What if the relief and support we have now is, when we least expect it, is challenged? Unlikely, but never be too sure. Never be too confident.  Stay guarded. What if some bureaucrat, trying to cut costs, arises and presents with the casual cruelty of a person who has never lived with severe autism? And tries to bully us into some bull? These are realities. I play these scenarios in my head. I gather endless evidence to protect my son— just in case. Evidence of when he was left alone in his room at a group home to beat himself so badly he needed ear surgery to repair the damage. Evidence of officials paid to provide supports who denied us support in times of greatest need. Evidence of other severely-autistic persons killed in out of home placements. Murdered and ignored. Evidence of cost of care of severely-autistics in state institutions vs. cost effective care provided at home. Evidence of dead parents and dead autistic children heard of only after their bodies are carried away and buried in the earth.

Maybe there’s part of me that knows because I have gotten the support my son needs, I must help others find the support they need. How do I help? I haven’t met the barricaded bureaucrats invading their lives with nonsensical excuses to deny help.

The emotional toll of always fighting for your child is both invigorating and debilitating. I secretly ache for families I fear may not make it. Who may end up another tragic headline in tomorrow’s news. I worry about myself. Even in my strength, there is still a piece of me that is fragile, fearful and feral. God has to constantly humble and teach me. I can be stubborn.

Will time heal these worries? Or will they open each time another incident occurs? Or do spontaneous remissions or bad news make me stronger? Spur me to regroup, rethink and act? Do I realize these worries and threats may always be here, but it’s how I react and handle them that will shape and hold our lives?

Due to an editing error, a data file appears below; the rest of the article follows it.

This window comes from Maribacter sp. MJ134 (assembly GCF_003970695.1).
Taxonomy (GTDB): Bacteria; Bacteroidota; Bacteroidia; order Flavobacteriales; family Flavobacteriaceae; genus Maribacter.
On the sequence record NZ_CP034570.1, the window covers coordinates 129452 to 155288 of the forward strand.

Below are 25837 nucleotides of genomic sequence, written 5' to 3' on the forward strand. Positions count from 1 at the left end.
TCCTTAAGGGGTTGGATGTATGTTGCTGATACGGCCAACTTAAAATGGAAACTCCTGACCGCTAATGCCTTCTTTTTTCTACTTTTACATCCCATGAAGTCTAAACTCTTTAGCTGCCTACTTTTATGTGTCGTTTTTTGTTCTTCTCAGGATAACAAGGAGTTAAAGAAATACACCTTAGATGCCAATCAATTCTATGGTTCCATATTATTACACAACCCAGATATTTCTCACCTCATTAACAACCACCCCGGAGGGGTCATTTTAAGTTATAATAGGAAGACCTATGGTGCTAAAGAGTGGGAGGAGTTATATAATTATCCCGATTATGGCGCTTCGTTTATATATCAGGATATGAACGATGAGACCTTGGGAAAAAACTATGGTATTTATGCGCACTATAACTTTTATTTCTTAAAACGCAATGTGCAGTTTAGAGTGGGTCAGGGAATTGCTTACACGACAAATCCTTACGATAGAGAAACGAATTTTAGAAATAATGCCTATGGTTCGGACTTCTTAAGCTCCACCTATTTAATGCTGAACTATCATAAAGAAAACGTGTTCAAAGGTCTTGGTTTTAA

“You’re obsessing again,” I was told during battles to get more help. Can you imagine if I hadn’t been obsessing? I’d be trapped in my home, going nuts. My son would have little support. You don’t get through life with a severely-autistic child without being a little obsessive. Perhaps a bit of obsession gives parents of autistic children an advantage. Don’t give up. Stay focused. As is true of ice cold, rainy days, there is always tomorrow.



Speak up for those who can't speak for themselves, for the rights of all who need an advocate.” Proverbs 31:8  (Complete Jewish Bible).





5 comments:

larryoflamesa said...

God bless you, Kim.......and may God keep his hand on your shoulder......Larry Ingraham, Van' s brother. Larryoflamesa@cox.net

MercuryToxic said...

Is he very picky about what he eats too? Any food allergies/reactions? Has your son ever been placed on, or suggested to be placed on Prozac or Zoloft? -they gave this to my son without my consent. I'm adding your family to my prayer list.

Anonymous said...

Such a wonderful mom. Your boy is so fortunate to have you looking out for him.

tiffany kendall said...

i really feel for Jamey.its sooo not fair..i try not to feel extreemly bad for all of us & i cant help it..this is a terrible thing that has put a terrible streign on our lives..i watch Jamey and i just want to help him,i want to help them all!!!..Jamey just breaks my heart,cuz i can see the young man he so desperatly wants to be,&that horrible desease has got him so that he cant control hisself and learn like we can..i cried the first time seen him..my heart goes out to you and your family,but most of all to Jamey,who has to live with it:(..that has got to be a hard thing to live with for him..i know he loves you guys very much for giving him a nice environment so that he can experience this earth with us & to give us a chance to show God is us:)

Anonymous said...

Hi there I also have a severely autistic, non verbal child with epilepsy and self injury. his particular party trick is putting his head through windows though he is only seven. I have been following your videos for a while, I admire your strength and love that you try anything and everything to help your son as I also do. In australia there is no nursing support so I put Lachlan in as many day programs as possible to keep him amused and safe and to give us a break from the constant vigilance. Keep up the wonderful work and tell Jamie I think he's adorable young man :)